Block 2 – 11:30 AM-12:45 PM

Title Presented By Description
Session 1 Say More About That: Demonstrating DEIB Skills in the Interview Process John Gentile – Calhoun School; Brandie Melendez – Berkeley Carroll School This workshop is intended for participants interested in considering how diversity, equity, inclusion, and belonging skill sets might be demonstrated during an interview process. Participants will have an interactive experience that will explore strategies to authentically share or assess one's approach to diversity, equity, inclusion, and belonging while seeking to attain or hire for roles within our communities.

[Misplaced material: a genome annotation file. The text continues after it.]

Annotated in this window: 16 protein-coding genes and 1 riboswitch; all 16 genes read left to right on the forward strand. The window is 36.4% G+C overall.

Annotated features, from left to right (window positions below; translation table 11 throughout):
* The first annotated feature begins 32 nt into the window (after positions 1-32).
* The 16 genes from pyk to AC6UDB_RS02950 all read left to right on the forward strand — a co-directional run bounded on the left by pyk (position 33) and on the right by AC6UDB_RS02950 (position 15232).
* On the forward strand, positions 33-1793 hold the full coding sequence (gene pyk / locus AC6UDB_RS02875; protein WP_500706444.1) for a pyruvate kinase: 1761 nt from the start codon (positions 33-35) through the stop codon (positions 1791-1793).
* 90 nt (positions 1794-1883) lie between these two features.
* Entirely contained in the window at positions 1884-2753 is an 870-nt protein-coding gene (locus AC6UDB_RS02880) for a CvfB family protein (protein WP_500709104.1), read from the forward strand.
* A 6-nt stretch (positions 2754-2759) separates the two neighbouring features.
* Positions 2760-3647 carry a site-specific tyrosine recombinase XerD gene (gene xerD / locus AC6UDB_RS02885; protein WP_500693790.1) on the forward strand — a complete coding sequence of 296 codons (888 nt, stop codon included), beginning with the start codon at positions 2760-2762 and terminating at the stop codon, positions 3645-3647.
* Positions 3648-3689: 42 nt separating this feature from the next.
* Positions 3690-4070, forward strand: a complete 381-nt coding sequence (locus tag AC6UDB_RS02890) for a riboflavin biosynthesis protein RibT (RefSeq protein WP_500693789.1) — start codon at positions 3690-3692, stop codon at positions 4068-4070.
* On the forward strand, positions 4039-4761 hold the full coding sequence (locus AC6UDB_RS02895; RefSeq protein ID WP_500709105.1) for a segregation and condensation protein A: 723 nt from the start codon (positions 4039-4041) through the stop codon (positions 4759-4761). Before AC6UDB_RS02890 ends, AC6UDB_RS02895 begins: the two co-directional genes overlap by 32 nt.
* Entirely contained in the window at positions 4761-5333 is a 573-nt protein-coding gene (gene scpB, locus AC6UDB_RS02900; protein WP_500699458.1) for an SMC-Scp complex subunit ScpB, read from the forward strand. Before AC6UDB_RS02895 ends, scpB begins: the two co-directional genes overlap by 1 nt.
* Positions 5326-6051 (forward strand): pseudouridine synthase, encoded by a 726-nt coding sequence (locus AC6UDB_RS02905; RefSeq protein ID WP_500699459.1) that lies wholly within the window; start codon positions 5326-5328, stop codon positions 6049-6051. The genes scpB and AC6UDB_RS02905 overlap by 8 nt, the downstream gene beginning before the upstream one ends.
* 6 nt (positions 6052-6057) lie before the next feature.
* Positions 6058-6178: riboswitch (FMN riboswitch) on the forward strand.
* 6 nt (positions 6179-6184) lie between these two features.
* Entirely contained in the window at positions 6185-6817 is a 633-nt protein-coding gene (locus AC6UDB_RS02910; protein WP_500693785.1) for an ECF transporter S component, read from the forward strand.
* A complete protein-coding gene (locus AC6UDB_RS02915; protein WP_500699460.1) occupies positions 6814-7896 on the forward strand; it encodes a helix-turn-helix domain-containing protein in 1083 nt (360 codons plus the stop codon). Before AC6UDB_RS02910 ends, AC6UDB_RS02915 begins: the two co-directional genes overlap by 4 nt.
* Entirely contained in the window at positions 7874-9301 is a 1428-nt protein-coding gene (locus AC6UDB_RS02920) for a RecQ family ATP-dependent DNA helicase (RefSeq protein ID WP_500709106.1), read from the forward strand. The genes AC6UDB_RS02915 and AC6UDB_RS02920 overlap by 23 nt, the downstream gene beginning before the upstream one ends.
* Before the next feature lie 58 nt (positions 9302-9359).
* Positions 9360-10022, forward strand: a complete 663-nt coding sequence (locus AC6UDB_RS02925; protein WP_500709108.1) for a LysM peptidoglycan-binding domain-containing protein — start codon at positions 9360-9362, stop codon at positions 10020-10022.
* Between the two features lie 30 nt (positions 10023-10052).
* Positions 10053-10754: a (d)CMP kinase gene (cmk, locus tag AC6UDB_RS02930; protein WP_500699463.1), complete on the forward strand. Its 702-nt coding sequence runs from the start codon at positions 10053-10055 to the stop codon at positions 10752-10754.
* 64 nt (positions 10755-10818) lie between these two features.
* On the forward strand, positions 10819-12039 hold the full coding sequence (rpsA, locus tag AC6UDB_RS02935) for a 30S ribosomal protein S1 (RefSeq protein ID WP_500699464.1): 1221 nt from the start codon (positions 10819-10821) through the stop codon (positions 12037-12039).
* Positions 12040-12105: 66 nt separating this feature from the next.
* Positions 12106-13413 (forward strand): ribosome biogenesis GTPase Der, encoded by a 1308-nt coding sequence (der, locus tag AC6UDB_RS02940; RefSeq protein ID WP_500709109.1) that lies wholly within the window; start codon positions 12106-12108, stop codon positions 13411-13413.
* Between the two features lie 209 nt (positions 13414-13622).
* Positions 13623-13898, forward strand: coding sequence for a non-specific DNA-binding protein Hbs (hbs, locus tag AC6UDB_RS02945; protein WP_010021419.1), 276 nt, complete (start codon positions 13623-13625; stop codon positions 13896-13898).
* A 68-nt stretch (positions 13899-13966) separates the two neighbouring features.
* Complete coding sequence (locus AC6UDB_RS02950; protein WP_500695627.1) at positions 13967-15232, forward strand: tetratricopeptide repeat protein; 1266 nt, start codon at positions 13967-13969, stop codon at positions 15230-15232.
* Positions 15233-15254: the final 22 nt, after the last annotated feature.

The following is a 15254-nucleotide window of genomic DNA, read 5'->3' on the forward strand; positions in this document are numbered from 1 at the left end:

Session 2 How To Partner with Your Carney Sandoe Representative Gina Marcel – Brookwood School; Priscilla Morales – The Park School of Baltimore Are you getting the most out of your partnership with Carney Sandoe? As BIPOC, we don't always know what to expect when working with established firms like Carney Sandoe. We have many questions that stem from our past experiences with implicit bias and impostor syndrome that can make us feel unsure. However, there are unadvertised steps we all should take to get the most out of our job search experience. This discussion will reveal those secret steps for fully leveraging your working relationship with Carney Sandoe Placement Associates, firmly placing you in a personal space of agency and assuredness to land a teaching or leadership role.